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8/12/2019 7:53:45 PM 
 

 


Cash goes Digital: The rise of FinTechs

The digital economy also means a move towards transparency. In the Nordic countries, cash is almost disappearing and used eventually in very small transactions. All shops no matter how small, even you local Seven Eleven accepts debit cards. This was not so in Spain (at least in 2015) where I learned the hard way that transactions under 5 EUROS should be paid in cash apparently due to high banking commissions. In Argentina, which is very much behind in matters of transparency, the AFIP (Federal Tax Office) has recently passed a law to make it mandatory for all shops to accept debit cards. Yet, changes take time as the population acknowledges the need to move towards a transparent economy.
In that sense, payment mobile apps, also referred to as mobile wallets, have appeared to disrupt the payments market. They are cheaper and more accessible and appear as a major driving force of change. While digital natives may very easily pay with apps, older generations have a harder time adjusting to the new technology. This is known as User Adoption: "a situation in which users adopt a system that works to fill a specific need. They transfer from an old system and adopt a system that is newer, better, faster, more comprehensive, and altogether more efficient". User adoption rates vary across cultures, subcultures, regions and generations.
In Norway payment app Vipps has disrupted the payment market, going into a parallel adoption strategy as debit cards are eventually replaced by mobile wallets for payments. In a similar fashion, in Argentina Mercado Pago app is slowly being adopted, especially amongst younger generations. A population used to paying in cash, Mercado Libre's founder Marcos Galperin (one of Argentina's five unicorns: a financial term used to describe tech companies valued at over 1 billion USD) explains a Phase two in his Mobile Payment App Strategy: this will involve that unique QR Codes will be used regardless of the mobile wallet technology, meaning there will not be a QR Code per company but unique QR Codes that can be used across mobile payment companies. This will add to popularize the payment method and simplify the existing system.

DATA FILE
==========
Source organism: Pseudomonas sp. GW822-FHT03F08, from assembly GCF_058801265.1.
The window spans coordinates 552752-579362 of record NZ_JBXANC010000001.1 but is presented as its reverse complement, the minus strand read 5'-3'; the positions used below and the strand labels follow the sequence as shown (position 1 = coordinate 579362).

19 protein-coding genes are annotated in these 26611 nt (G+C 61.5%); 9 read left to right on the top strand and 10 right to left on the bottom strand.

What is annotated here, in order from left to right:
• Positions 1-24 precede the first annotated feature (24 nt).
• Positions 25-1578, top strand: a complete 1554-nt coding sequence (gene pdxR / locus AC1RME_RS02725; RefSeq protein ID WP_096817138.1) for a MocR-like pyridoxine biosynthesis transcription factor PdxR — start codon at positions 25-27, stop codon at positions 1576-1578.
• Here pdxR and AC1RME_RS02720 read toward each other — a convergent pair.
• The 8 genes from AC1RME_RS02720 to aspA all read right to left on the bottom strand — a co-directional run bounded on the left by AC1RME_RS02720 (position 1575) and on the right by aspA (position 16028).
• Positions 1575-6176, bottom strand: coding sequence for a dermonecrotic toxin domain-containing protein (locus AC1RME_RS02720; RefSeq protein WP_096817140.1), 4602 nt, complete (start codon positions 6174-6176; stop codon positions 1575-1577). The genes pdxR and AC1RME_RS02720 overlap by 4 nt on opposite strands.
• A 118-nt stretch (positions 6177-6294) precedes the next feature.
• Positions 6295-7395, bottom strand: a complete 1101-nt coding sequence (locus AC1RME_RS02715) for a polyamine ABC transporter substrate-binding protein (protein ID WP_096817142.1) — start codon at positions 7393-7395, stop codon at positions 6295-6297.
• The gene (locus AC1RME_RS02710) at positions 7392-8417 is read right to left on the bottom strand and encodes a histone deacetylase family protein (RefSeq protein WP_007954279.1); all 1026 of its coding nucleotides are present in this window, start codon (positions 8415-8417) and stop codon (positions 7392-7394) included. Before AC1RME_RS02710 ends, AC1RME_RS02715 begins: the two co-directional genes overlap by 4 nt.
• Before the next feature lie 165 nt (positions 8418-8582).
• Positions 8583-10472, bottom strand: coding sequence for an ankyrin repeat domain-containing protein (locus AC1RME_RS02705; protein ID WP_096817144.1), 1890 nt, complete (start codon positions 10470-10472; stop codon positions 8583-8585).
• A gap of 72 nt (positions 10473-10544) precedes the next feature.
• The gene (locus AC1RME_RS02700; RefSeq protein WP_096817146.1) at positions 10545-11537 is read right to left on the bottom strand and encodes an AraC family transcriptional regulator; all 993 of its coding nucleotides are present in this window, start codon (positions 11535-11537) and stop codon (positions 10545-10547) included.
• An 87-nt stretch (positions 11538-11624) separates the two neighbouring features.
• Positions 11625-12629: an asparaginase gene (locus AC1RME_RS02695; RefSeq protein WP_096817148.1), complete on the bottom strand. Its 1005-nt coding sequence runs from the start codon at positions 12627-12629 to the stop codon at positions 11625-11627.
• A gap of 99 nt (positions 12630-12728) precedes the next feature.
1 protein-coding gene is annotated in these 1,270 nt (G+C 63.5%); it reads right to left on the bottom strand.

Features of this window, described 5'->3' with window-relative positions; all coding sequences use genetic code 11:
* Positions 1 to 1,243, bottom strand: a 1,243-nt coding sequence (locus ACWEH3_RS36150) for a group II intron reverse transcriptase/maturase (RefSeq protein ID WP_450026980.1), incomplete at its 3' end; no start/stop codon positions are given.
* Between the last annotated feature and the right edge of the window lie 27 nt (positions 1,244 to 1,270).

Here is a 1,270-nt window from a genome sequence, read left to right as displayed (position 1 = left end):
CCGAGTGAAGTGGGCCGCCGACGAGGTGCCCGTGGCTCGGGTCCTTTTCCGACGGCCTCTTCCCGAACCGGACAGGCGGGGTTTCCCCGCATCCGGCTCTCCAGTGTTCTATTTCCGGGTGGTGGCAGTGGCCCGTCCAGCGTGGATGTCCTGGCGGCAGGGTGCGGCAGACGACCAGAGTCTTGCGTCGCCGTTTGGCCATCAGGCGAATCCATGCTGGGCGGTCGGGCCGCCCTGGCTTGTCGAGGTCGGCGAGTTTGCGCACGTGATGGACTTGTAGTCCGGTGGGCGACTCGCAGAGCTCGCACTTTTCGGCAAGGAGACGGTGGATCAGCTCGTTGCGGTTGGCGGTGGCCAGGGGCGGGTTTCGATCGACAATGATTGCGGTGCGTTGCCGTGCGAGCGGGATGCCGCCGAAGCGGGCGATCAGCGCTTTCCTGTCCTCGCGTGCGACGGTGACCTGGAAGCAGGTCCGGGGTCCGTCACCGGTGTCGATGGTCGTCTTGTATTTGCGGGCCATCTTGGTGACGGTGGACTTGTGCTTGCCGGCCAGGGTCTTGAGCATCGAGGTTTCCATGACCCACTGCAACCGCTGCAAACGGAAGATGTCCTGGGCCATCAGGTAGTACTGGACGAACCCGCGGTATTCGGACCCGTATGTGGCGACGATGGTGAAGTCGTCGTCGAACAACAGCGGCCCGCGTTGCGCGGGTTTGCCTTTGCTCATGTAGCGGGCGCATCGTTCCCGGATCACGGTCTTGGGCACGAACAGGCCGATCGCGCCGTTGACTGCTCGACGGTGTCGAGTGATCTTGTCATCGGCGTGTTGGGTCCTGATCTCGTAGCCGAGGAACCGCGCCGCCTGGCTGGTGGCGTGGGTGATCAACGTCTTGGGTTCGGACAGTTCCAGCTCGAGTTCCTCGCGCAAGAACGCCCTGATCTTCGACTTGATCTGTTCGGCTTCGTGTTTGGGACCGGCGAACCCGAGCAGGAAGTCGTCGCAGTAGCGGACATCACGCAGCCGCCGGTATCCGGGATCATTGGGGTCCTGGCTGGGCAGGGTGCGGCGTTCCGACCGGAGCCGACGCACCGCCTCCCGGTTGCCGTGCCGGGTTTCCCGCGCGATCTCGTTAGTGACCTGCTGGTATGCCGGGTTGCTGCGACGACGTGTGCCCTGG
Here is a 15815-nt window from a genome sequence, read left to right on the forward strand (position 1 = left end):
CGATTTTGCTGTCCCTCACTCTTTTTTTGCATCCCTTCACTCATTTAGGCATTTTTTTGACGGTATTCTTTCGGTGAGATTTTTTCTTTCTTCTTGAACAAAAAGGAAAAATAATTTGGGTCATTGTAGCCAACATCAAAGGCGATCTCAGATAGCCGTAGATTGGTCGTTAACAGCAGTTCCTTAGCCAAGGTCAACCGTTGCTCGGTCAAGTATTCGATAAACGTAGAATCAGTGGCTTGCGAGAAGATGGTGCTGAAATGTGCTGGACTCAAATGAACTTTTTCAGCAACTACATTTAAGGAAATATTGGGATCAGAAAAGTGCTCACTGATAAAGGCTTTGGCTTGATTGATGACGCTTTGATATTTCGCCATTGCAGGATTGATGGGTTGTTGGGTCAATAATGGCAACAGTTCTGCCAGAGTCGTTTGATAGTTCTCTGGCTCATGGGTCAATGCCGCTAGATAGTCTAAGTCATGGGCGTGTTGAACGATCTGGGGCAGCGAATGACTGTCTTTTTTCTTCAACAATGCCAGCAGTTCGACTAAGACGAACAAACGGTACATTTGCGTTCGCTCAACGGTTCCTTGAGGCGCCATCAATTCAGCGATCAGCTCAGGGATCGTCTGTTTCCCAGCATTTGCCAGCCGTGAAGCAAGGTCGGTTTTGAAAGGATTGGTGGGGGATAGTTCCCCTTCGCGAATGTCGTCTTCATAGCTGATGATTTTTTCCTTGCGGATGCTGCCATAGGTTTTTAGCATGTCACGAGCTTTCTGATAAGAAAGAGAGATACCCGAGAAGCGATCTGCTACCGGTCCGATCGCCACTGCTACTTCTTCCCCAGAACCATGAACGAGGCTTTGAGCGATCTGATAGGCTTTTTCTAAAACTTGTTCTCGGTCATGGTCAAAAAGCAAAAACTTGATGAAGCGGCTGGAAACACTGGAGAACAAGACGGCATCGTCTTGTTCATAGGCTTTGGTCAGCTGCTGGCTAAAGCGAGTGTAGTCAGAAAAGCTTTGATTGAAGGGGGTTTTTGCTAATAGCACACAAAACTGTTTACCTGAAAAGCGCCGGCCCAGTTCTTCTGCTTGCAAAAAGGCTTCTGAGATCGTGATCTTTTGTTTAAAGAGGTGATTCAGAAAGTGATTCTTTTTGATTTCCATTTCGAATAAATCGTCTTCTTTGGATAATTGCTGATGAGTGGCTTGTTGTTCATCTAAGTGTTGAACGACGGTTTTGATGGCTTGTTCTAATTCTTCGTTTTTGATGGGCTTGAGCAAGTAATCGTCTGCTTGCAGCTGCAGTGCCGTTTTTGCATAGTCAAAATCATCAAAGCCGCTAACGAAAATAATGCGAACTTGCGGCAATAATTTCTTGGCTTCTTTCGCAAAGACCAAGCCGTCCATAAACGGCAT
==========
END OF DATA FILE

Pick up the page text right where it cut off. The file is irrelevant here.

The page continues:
The difference in strategy from a parallel adoption to a phase strategy responds to slower user adoption rates in Argentina and Latin-America compared to the Nordics. Being early adopters, cash is almost disappearing in the Nordics. Moving from a cash economy towards a digital economy will take much longer in LatinAmerica. Argentina for example, presents a poor 15% Loan / GDP ratio and more than 50% of the adult population is not even in the banking system! This is explained by the one third of the working force that is employed "in black", and a similar 50% of the economy that is managed "informally", as explained in the release "Revolution 4.0 and the Man of Tomorrow". Today, informal economy and corruption both in the private and public sector appear as the main barriers to growth for Argentina and many South American countries. With banking inclusion levels similar to India, they are clearly perceived then as "third world" destinations by the business world, and yet ranking much higher in the HDI Index (as seen in the article "4 Worlds"). As mentioned, Uruguay (23rd) and Chile (27th) appear as role models for the region in the Corruption Perception Index (Argentina: 85th, Colombia 99th and Brazil 105th; just to name a few).
Harvard economist Keneth Rogoff suggests abolishing U$D 100, U$D 50 and U$D 20 bills: "There's a lot more cash out there than we really need for the legal economy. A big chunk of the cash that the US, the Eurozone, Japan, other advanced countries have printed is floating around in the world underground economy. It's facilitating drug trafficking, human trafficking, extortion, money laundering. It also plays a role in illegal immigration. My recommendation is not to get rid of cash. It is not to go to a cashless world. It's to get rid of the big bills, which don't have an important use in normal transactions. And I propose doing this very slowly over a long period".
Revolution 4.0, the digital economy, means a unique opportunity for developing nations to achieve high level of developments in an exponential rate never seen before. In that sense, the FinTechs appears as the true revolutionaries of the financial sector. Will the population take consciousness of the damage that trasactioning in "black" has towards the economy? Will the consumers willingly choose to go digital, leaving paper operations behind in an attempt to hinder tax evasion and transition towards a transparent economy? The changes will take place but will take time; the SOCIETIES that have the vision to pull through will highly be benefited in a world of digital economies.
 
 


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